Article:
FIG. 1 shows a front body perspective of an articulated toy according to the present invention;
FIG. 2 is a back body perspective of an articulated toy according to the present invention;
FIG. 3 is a schematic illustration of the recording tracks on the tape cassette used in the present invention;
FIG. 4 is a block diagram showing the audio electronic circuitry located in the articulated talking toy;
FIG. 5 is a block diagram of the processor and servo systems located in the articulated toy;
FIG. 6 is a flow chart showing the main operating loop of the processor of FIG. 5;
FIG. 7 is a waveform illustrating data recorded on the magnetic tape;
FIG. 8 is an alternate waveform illustrating data recorded on the magnetic tape;
FIG. 9 illustrates the structure of a data word recorded on the magnetic tape;
FIG. 10 illustrates the structure of a byte in the data word of FIG. 9;
FIG. 11 illustrates the code applicable to the data byte of FIG. 10;
FIG. 12 illustrates the code applicable to the data byte of FIG. 10;
FIG. 13 illustrates the structure of a command byte in the data word of FIG. 9;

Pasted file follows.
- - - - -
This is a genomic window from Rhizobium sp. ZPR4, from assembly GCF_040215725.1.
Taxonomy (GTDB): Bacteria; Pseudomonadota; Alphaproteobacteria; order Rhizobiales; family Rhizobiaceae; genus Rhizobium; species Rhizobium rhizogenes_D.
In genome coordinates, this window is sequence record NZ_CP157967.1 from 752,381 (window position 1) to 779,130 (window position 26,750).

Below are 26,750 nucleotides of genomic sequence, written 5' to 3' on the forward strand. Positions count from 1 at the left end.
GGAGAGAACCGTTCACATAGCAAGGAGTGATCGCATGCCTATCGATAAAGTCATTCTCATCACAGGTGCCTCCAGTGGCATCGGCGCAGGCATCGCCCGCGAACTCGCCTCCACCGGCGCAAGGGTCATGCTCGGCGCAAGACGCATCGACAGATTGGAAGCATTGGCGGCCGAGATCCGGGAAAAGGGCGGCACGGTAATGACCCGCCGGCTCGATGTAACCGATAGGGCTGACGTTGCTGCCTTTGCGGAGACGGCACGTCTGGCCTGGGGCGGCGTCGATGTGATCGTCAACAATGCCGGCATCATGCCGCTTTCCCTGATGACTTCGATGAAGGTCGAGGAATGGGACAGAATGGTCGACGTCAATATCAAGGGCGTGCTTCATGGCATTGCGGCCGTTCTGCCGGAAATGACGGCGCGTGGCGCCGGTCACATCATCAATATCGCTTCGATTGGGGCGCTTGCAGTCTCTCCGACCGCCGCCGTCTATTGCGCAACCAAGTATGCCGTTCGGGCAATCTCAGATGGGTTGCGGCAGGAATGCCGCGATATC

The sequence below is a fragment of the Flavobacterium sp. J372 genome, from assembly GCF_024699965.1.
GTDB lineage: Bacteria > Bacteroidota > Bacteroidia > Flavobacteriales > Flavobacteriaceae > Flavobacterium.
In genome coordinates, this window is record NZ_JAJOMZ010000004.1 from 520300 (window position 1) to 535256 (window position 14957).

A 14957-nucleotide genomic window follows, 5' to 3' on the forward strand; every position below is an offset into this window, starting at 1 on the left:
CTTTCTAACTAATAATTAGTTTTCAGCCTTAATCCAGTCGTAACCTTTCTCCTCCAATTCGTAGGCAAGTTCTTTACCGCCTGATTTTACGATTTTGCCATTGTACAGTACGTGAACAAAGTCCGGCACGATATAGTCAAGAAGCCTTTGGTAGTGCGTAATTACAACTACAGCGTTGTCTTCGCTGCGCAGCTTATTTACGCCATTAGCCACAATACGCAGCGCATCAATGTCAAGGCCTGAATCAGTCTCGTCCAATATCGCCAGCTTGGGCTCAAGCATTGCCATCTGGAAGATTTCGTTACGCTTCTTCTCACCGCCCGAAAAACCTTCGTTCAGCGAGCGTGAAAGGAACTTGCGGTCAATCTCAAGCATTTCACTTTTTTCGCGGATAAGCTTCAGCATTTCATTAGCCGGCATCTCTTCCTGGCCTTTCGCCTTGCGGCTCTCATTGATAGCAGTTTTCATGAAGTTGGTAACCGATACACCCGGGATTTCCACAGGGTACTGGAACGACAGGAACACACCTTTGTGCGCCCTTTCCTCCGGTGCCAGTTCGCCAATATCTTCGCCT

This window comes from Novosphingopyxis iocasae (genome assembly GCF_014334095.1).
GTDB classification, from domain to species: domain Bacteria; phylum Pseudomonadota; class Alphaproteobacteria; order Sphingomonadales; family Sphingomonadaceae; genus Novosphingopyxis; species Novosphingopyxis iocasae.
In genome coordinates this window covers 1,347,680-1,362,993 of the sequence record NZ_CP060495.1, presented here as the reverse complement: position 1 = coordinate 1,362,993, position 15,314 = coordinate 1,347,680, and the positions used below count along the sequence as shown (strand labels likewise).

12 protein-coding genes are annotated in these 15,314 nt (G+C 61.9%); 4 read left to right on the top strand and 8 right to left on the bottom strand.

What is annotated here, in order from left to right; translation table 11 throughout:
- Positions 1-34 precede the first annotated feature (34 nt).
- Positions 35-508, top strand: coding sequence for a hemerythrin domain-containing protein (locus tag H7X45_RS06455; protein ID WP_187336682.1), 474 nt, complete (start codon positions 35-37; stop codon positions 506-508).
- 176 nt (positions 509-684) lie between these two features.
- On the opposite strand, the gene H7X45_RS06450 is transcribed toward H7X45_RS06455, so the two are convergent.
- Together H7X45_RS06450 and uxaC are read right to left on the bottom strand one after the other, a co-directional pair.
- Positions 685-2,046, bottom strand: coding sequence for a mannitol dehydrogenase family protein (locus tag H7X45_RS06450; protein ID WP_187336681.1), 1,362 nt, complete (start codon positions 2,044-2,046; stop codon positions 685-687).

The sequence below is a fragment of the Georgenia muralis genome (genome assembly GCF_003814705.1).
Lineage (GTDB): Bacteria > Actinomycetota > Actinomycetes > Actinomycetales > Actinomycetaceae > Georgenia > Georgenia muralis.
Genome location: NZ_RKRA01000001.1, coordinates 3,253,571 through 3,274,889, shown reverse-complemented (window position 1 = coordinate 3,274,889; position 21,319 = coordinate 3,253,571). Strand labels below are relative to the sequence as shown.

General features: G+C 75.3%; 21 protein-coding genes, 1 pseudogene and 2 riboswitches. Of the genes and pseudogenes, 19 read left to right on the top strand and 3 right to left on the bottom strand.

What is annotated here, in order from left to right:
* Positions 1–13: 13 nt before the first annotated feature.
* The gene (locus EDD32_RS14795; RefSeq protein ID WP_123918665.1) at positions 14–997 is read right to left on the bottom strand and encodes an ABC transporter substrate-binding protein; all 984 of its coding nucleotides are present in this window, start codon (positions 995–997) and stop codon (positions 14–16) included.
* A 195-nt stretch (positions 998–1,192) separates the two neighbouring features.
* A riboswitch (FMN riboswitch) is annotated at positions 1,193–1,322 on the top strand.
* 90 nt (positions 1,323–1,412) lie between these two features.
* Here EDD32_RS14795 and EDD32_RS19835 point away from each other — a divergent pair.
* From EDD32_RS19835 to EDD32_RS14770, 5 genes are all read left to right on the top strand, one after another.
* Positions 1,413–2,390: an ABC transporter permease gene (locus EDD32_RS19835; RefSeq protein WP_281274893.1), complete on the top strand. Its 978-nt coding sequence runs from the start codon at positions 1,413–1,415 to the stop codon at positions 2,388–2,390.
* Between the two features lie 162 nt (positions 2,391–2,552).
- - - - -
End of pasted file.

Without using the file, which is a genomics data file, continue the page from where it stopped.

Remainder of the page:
FIG. 14 illustrates the code applicable to a portion of the command byte of FIG. 13;
FIG. 15 illustrates the code applicable to a portion of the command byte of FIG. 13;
FIG. 16 illustrates the code applicable to a portion of the command byte of FIG. 13;
FIG. 17 illustrates the code applicable to a portion of the command byte of FIG. 13;
FIG. 18 illustrates a certain set of branching sequences that may be implemented by the processor of the system;
FIG. 19 illustrates an alternate set of branching sequences that may be implemented by the processor;
FIG. 20 illustrates a variety of branching sequences that may be implemented by the processor of the system; and
FIG. 21 illustrates a sequential branch scheme that may be implemented by the processor of the system.
The articulated talking toy mechanism 11 of the present invention is shown embodied in a doll 11. The doll has a body 15 to which a head 13, a left arm 19 and a right arm 17 are attached. The head includes a pair of eyes 21 and 22 which have a pair of moving eyeballs 23 and 24, and a pair of moving eyelids 25 and 27, respectively. The head 13 also has a mouth 29 which opens and closes.